Adding to the strength of the wing is a structure known as the spar, a metal bar running the length of the aircraft's wings. They serve the dual purpose of supporting the wings when on the ground, and the fuselage when in the air. The exact design and number of spars will vary depending on the manufacturer and what kind of plane they’re designing, but the basic principles remain the same.

Traditionally, spars were made from aluminum, just like the rest of the plane. However, that doesn’t mean that more exotic materials haven’t been used instead. Some fighter jets, such as the American F-15 Eagle, feature titanium spars, and many newer aircraft incorporated specially designed composite materials.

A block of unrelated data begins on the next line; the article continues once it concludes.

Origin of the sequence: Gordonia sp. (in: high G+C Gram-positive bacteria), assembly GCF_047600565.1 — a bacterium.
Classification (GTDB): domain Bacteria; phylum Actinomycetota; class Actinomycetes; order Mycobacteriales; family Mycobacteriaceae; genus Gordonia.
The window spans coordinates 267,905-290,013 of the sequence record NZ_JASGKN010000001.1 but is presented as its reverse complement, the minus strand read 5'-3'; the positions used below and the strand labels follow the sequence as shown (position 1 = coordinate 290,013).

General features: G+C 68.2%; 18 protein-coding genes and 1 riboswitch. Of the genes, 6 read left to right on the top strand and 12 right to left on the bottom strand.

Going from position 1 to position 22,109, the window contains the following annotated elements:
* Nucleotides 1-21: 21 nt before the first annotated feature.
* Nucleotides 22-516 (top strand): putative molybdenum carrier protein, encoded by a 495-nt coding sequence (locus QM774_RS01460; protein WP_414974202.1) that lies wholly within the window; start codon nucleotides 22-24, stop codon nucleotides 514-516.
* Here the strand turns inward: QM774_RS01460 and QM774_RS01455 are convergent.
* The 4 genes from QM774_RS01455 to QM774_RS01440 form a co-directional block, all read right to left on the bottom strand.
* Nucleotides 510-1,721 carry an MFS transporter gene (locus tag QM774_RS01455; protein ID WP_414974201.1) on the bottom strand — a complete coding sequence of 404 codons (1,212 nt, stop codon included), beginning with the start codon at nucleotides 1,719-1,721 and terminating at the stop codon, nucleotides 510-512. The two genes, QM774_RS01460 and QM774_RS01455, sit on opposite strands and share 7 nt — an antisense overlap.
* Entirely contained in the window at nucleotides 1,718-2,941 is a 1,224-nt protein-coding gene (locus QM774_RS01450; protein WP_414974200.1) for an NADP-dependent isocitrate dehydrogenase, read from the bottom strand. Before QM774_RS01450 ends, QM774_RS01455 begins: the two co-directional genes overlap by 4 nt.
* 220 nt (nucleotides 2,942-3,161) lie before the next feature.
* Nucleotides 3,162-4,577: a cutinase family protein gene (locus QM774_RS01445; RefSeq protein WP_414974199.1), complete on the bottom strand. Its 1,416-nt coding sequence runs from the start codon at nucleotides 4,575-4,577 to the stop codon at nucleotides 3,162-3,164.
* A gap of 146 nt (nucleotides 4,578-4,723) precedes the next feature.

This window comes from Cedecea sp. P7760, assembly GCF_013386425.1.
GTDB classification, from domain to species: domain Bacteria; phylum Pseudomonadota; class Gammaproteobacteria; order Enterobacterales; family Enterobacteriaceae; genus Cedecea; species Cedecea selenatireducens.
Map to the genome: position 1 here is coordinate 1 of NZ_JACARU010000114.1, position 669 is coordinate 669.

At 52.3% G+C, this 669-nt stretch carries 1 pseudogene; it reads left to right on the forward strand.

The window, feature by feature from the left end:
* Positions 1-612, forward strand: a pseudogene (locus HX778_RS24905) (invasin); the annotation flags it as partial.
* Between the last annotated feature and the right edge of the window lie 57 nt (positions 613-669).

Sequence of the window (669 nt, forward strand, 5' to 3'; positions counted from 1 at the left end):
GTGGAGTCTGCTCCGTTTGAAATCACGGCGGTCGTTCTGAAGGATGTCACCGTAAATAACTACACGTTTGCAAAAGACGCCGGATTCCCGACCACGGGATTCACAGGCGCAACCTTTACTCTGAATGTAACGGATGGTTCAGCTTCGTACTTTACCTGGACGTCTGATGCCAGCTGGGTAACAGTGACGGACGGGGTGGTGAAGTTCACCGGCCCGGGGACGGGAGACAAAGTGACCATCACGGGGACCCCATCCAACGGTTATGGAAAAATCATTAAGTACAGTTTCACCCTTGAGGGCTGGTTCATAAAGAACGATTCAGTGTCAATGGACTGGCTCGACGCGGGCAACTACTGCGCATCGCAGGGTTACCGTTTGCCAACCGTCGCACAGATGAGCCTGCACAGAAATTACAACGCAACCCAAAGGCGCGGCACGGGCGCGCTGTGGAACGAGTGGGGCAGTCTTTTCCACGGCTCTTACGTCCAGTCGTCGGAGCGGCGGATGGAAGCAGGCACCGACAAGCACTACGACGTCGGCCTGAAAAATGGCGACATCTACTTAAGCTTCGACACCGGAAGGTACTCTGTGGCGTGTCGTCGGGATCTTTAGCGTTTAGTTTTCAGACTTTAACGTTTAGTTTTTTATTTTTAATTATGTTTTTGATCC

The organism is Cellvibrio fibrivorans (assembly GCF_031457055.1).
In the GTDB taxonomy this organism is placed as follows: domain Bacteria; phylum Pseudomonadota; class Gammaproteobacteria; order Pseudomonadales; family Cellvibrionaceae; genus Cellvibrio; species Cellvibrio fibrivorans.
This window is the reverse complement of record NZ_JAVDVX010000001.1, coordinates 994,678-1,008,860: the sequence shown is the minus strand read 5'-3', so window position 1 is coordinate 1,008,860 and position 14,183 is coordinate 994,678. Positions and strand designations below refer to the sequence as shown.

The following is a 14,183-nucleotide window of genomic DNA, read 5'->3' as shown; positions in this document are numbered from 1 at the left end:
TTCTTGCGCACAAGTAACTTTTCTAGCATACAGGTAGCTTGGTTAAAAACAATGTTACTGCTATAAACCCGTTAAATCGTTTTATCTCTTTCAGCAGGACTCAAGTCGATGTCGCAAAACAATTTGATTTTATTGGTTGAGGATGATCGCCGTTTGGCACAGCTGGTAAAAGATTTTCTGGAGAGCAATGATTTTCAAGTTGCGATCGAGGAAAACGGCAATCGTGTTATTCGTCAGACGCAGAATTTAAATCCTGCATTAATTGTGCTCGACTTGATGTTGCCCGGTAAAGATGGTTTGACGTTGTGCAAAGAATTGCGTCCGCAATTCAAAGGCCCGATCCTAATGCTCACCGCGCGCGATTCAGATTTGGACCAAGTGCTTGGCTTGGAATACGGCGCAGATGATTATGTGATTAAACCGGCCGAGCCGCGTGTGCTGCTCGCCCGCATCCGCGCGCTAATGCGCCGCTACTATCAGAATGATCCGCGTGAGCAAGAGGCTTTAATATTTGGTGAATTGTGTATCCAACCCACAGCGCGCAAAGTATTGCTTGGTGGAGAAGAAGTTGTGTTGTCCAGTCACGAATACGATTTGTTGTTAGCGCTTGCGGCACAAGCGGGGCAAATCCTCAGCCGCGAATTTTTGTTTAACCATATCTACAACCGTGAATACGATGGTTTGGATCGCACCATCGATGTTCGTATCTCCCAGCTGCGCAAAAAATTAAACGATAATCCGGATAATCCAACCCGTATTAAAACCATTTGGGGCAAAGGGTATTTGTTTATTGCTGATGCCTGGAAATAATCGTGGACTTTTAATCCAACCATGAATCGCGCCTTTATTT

This includes substances like aircraft-grade carbon fiber and Kevlar, the stuff that’s put in the protective vests the police wear. Not that you should go around an airport pelting nearby aircraft with projectiles. That's a quick way to get yourself tasered, and the TSA is going to have some very serious questions for you when you wake up.

Just shocking!Anyway, my point is that a wobbling wing is perfectly normal and nothing to worry about. According to experts, the only way a plane’s wings could break off, was if the airline that owned it was guilty of a truly horrendous degree of negligence.

Considering the comprehensive testing and inspections planes are subject to on a regular basis, it's highly unlikely that an aircraft that dangerously unfit to fly would ever be allowed to take to the skies. Now that might cover planes, but they aren’t the only man made objects crowding the skies.